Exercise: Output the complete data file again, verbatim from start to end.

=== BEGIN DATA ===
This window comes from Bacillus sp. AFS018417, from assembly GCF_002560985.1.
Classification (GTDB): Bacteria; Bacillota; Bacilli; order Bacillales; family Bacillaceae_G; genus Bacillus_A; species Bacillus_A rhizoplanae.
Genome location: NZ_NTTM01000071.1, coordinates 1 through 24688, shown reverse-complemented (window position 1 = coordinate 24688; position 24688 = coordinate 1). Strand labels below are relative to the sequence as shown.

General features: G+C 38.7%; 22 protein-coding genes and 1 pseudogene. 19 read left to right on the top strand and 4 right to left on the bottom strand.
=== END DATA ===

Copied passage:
This window comes from Bacillus sp. AFS018417, from assembly GCF_002560985.1.
Classification (GTDB): Bacteria; Bacillota; Bacilli; order Bacillales; family Bacillaceae_G; genus Bacillus_A; species Bacillus_A rhizoplanae.
Genome location: NZ_NTTM01000071.1, coordinates 1 through 24688, shown reverse-complemented (window position 1 = coordinate 24688; position 24688 = coordinate 1). Strand labels below are relative to the sequence as shown.

General features: G+C 38.7%; 22 protein-coding genes and 1 pseudogene. 19 read left to right on the top strand and 4 right to left on the bottom strand.